If Hollywood tends to portray women as childlike creatures more often than not benefiting from domestication, domineering authority figures and being consigned to the kitchen and delivery room, that distorted perspective is doubled when it comes to other cultures. The family drama Brick Lane is a case in point, a gracefully filmed but exasperating mood piece about a young Indian Muslim woman’s adjustment to an unhappy arranged marriage in the UK.
Nazneen (Tannishtha Chatterjee) is sent off to London from her rural Bangladesh village as a teenager, forced into a marriage with a man she’s never met, but who has described himself as financially comfortable and an excellent and willing provider. However Chanu (Satish Kaushik) turns out to be a much older, obese, comical and sexually self-centered man chronically unemployed with no prospects, and who inhabits a cramped, dingy flat. And Nazneen, a young woman of uncommon beauty, resigns herself to her fate in silence, and bears Chanu two daughters who have turned into assimilation-obsessed, unruly pubescent girls.
To make ends meet in the face of the family’s dire situation, Nazneen decides to do sewing at home for a local merchant, despite Chanu’s tantrums in response to her perceived disobedience and gestures towards independence. With little joy in her life or contact with the outside world and inconsolable homesickness, especially for her sister with whom she shared an intense emotional bond, it’s little wonder that Nazneen is drawn against her better judgment into an affair with the young handsome Muslim Kari (Christopher Sampson), who delivers the bundles of garments for sewing to her home.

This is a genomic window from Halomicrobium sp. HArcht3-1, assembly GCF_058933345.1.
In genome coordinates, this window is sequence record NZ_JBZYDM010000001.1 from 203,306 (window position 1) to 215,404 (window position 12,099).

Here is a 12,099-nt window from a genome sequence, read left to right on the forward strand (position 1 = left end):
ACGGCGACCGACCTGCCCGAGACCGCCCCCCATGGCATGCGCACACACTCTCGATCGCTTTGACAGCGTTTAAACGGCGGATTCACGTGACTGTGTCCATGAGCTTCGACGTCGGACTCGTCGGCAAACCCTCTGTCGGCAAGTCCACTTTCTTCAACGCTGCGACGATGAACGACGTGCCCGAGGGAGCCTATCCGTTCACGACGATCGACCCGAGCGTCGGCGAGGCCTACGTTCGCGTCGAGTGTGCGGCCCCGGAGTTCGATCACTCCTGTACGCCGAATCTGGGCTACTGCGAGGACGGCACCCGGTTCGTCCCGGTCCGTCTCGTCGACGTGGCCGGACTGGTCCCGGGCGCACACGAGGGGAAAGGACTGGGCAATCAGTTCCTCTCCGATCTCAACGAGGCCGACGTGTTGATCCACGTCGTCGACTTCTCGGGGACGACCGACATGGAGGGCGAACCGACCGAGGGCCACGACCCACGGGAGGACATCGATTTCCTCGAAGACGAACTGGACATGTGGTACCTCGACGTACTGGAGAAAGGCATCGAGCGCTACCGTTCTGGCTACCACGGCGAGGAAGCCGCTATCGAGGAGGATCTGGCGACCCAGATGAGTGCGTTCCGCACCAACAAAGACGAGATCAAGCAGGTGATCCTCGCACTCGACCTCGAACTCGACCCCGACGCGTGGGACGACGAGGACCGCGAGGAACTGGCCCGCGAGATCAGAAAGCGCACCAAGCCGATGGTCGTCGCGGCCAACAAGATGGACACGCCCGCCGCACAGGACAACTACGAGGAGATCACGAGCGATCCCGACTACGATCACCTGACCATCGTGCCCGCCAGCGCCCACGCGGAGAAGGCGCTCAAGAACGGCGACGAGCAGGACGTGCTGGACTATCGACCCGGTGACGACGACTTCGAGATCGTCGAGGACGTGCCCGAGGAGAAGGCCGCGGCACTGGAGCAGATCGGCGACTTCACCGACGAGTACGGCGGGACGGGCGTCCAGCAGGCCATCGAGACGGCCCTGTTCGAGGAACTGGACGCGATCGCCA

Based on the bestselling novel by Monica Ali, Brick Lane sadly reinforces all the current oppressive platitudes about women in movies, touching on mandatory motherhood and adherence to family values even in the most deplorable of situations. The film also seems to recommend that the best recourse for women with problematic lives, is to return to some imagined childhood ideal of infantile serenity rather than embark on any difficult, independent-minded challenge in the world, for which they are presumably ill-prepared or simple incapable as females.
As such, Nazneen makes her peace with marriage to a pathetic partner, which doesn’t afford her the least satisfaction beyond the comfort of predictability, and rejects Kari, a fiery Muslim idealist with whom she is deeply in love. Nazneen instead settles for the emotional compensation never attained with her spouse, of a dumbed down, odd girlfriend type of relationship with her daughters, which we are expected to believe will provide all the exhilaration and fulfillment in life that she may ever require again. Or, as her husband advises in a rare lucid moment when he’s not utterly daffy, when you’re young one longs for possibility, but when older, it is certainty that brings satisfaction. Brick Lane, a movie whose visuals are lovely to behold and lyrically awash in sensuality and longing, but sets the lives of women back at least a few centuries.
Sony Pictures Classics